Sunday, Sept. 2, 2012 | 3:55 p.m.
NEW YORK — It's a familiar scene on city streets and in movies: dressed-up teenagers packed into a stretch limo, celebrating something important by jubilantly sticking their heads through the roof.
A bigger version of that is the rented party bus, which can pack in more guests. Renting such buses — some two stories high, offering such amenities as strobe lights and satellite TV — "is what kids call fun nowadays," said Emily DaRocha of the Silver Star Limousine company. "We're talking about kids in the 21st century; that's how it is."
But such trips also carry more risk, as in the case this weekend of a New York teenager who poked his head through a hatch that had been opened on a double-decker bus loaded with dozens of dancing teens on their way to a party. Daniel Fernandez, 16, was fatally struck when the bus went under an overpass, according to authorities.
"No matter how many times you tell clients this is an emergency exit — it's written on the glass — they still open it," DaRocha said. "It happens all the time."
Her company in suburban Westchester County only offers single-level buses, Mercedes-Benzes that rent for up to $500 an hour.
Safety precautions must be part of the package, though, too. For a group of 40 guests, Silver Star requires two adults be aboard if the group is made up of teens or children 18 or under.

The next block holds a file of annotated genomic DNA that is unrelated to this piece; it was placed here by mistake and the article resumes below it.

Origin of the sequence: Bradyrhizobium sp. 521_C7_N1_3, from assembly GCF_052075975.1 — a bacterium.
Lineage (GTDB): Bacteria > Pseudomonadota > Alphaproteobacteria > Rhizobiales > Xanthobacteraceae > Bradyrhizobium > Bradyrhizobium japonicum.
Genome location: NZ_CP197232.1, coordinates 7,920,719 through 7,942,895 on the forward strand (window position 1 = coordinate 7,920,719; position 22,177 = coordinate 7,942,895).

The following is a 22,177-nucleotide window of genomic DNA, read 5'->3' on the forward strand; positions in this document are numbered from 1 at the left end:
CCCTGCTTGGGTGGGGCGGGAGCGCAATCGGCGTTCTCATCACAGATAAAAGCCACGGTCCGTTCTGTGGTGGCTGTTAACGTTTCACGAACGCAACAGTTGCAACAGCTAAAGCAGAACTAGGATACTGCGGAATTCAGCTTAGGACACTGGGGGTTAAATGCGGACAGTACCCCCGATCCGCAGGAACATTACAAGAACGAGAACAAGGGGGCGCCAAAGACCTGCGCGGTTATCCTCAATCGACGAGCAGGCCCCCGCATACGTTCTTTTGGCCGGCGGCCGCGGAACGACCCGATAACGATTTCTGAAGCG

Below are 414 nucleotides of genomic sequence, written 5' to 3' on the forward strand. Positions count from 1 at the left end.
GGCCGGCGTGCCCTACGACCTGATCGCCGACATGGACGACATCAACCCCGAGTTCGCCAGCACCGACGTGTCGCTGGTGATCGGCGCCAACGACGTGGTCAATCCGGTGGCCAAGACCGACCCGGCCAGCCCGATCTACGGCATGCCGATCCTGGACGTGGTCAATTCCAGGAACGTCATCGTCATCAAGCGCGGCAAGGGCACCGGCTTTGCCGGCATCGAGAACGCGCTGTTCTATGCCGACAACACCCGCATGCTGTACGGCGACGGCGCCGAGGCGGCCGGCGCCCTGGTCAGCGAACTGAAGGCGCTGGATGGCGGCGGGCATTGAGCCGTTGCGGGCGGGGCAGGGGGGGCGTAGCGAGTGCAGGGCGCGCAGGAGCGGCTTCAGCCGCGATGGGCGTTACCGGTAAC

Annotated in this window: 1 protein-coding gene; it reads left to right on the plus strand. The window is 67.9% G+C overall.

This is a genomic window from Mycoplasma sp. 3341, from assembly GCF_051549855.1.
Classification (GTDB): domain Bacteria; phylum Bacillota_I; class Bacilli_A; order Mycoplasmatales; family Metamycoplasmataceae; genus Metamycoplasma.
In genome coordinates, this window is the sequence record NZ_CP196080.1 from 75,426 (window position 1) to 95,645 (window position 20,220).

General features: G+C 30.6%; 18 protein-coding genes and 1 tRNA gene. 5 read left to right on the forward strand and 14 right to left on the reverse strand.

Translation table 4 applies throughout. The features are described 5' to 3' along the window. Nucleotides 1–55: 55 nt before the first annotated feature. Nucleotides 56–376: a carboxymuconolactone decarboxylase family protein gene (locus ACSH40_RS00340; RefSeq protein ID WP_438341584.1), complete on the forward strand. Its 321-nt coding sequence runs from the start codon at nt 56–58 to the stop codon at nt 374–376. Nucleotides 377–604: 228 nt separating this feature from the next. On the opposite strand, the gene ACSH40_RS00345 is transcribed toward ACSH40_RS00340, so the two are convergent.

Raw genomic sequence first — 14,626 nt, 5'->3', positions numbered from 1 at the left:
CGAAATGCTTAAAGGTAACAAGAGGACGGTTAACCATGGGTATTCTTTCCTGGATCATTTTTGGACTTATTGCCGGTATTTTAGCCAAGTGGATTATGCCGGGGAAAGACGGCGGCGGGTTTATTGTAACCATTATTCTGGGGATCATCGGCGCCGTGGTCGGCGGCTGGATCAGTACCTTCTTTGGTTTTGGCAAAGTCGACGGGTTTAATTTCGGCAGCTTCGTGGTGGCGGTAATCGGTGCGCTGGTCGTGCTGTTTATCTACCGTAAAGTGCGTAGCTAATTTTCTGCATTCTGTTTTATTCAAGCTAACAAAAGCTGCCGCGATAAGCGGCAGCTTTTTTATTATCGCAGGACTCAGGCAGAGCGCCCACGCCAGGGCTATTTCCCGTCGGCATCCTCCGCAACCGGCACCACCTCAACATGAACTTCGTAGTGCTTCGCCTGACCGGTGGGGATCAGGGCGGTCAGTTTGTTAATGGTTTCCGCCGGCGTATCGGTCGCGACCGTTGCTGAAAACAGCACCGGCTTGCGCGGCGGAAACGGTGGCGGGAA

"It's much more dangerous when you have a double-decker with 65 kids — because they're hard to control," DaRocha said.
In addition to the driver, a security guard was on board the bus Fernandez was riding on Friday that was taking the teens from New York City to a sweet 16 bash in New Jersey. Design Limousines of New York, which operated the double-decker bus, did not return calls seeking comment on whether other chaperones were on board.
The security guard told reporters he watched for all but a few minutes, when he'd gone downstairs. And that's when the hatch was opened, after the bus crossed the George Washington Bridge into New Jersey.
Other private transportation companies have altogether given up trying to safely entertain a bus full of teens.
A short drive from The Venetian, the event center that was the bus' destination in New Jersey on Friday night, is the Garden State Limousine company. The company offers sweet 16 party packages, "but no more party buses, not for years," manager Joseph Ramsey said. "It's not easy to deal with kids."
Even in limos, especially during prom season, "they open the sunroof after you tell them not to do this," he says. "They don't listen."